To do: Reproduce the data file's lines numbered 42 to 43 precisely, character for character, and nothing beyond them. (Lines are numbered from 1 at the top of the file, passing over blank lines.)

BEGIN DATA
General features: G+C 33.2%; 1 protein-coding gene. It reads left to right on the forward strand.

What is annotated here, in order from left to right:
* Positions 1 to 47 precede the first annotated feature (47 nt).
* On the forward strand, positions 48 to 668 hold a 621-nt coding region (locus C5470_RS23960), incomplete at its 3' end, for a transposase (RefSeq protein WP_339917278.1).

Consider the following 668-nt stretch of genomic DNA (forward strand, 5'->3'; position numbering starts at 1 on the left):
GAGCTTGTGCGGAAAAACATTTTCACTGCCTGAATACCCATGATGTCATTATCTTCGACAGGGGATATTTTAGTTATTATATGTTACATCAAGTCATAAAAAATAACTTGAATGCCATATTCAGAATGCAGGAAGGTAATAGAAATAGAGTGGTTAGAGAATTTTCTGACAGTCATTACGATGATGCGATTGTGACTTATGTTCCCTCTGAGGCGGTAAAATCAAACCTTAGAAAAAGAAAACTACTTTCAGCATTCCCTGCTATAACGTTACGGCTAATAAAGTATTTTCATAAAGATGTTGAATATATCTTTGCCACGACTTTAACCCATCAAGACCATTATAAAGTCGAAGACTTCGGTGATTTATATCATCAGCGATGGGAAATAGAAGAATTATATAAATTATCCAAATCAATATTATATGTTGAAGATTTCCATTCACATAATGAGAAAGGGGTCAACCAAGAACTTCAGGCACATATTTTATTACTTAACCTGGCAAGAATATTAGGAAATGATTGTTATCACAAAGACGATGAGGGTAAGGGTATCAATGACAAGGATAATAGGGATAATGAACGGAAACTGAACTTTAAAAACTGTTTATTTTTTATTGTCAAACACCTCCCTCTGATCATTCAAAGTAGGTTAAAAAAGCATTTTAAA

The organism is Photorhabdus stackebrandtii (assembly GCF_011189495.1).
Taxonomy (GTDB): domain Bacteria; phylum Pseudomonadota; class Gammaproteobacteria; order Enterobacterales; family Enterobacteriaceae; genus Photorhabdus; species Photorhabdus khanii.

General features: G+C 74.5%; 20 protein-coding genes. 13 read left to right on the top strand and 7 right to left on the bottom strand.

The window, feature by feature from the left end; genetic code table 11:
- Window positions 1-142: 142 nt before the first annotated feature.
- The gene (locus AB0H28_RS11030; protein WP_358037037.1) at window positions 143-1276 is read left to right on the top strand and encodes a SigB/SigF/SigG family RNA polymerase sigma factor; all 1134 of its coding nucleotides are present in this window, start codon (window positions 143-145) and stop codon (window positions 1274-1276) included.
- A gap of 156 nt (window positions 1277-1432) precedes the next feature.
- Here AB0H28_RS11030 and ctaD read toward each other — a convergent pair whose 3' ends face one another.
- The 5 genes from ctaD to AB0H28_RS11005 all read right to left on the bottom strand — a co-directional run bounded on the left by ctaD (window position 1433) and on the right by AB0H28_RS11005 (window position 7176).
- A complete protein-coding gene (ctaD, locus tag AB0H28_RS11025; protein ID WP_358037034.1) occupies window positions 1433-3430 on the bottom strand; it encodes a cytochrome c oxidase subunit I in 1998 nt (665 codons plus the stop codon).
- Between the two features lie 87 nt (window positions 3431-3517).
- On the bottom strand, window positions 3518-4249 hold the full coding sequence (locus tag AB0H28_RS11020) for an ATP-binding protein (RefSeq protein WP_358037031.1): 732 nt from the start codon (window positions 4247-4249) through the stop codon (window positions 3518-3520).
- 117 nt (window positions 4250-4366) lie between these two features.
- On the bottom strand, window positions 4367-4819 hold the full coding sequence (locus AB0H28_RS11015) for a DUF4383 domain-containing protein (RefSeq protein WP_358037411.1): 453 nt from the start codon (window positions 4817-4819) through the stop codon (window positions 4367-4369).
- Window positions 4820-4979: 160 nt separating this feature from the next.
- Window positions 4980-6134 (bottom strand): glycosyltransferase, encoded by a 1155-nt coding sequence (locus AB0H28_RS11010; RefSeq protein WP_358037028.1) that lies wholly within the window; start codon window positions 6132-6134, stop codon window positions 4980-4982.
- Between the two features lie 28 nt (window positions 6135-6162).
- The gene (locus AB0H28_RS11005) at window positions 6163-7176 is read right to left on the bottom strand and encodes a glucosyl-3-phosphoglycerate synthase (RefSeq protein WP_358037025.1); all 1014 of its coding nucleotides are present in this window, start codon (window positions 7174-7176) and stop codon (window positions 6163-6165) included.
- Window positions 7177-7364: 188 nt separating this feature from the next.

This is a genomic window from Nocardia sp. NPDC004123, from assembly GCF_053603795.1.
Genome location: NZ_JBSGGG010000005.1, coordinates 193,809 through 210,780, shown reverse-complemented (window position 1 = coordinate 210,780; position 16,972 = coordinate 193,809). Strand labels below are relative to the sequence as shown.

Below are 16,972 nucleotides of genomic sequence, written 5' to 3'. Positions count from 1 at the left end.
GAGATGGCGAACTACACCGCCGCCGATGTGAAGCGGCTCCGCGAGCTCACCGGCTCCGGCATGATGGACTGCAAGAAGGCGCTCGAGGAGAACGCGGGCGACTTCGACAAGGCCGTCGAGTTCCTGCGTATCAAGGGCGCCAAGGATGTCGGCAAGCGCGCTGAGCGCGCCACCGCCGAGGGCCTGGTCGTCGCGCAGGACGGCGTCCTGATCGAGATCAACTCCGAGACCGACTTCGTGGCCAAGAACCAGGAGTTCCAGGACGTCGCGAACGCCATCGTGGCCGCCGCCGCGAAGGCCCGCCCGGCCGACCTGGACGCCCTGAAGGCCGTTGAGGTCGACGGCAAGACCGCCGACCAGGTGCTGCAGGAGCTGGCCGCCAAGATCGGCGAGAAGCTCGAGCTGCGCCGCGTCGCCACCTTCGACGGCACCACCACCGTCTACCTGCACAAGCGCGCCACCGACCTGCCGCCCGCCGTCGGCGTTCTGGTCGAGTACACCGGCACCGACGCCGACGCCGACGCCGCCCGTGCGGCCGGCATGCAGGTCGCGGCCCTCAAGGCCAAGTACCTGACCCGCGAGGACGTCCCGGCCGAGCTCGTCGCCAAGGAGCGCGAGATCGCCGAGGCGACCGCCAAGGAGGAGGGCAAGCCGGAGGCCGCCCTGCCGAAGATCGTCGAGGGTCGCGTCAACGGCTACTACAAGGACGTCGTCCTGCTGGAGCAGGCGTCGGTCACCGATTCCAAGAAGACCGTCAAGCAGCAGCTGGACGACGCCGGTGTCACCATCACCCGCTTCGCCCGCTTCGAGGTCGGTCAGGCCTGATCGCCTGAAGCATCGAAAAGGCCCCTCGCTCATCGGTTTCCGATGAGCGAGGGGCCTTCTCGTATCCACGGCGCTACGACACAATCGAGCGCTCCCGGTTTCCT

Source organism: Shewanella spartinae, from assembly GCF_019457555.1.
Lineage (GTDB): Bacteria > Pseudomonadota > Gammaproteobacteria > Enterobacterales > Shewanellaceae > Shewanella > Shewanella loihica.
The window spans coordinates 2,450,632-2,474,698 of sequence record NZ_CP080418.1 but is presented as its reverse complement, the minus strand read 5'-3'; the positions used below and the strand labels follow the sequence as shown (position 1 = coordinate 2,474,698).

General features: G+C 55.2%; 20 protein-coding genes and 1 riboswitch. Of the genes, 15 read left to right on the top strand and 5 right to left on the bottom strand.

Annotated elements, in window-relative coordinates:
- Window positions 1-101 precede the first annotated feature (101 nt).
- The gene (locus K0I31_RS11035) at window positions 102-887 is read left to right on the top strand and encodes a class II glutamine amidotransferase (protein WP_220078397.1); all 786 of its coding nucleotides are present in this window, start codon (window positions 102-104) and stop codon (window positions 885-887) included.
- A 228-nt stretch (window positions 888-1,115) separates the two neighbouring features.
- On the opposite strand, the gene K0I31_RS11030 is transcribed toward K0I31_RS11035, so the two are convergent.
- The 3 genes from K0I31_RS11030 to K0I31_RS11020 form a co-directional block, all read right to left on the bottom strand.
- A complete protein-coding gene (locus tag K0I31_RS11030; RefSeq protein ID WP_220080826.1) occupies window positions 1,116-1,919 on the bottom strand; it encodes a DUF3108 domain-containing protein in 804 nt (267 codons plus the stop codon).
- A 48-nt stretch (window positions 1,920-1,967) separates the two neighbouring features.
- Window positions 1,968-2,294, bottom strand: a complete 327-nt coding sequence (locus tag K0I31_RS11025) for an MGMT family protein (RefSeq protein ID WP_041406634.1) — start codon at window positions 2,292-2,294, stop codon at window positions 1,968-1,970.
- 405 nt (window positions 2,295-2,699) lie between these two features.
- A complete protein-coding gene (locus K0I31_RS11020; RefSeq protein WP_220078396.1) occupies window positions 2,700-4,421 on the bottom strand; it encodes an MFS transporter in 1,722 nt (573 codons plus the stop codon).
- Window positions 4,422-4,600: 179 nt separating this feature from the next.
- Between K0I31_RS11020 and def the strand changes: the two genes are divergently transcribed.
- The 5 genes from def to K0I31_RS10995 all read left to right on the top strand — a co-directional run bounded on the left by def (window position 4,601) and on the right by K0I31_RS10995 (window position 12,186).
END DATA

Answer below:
- Window positions 1,968-2,294, bottom strand: a complete 327-nt coding sequence (locus tag K0I31_RS11025) for an MGMT family protein (RefSeq protein ID WP_041406634.1) — start codon at window positions 2,292-2,294, stop codon at window positions 1,968-1,970.
- 405 nt (window positions 2,295-2,699) lie between these two features.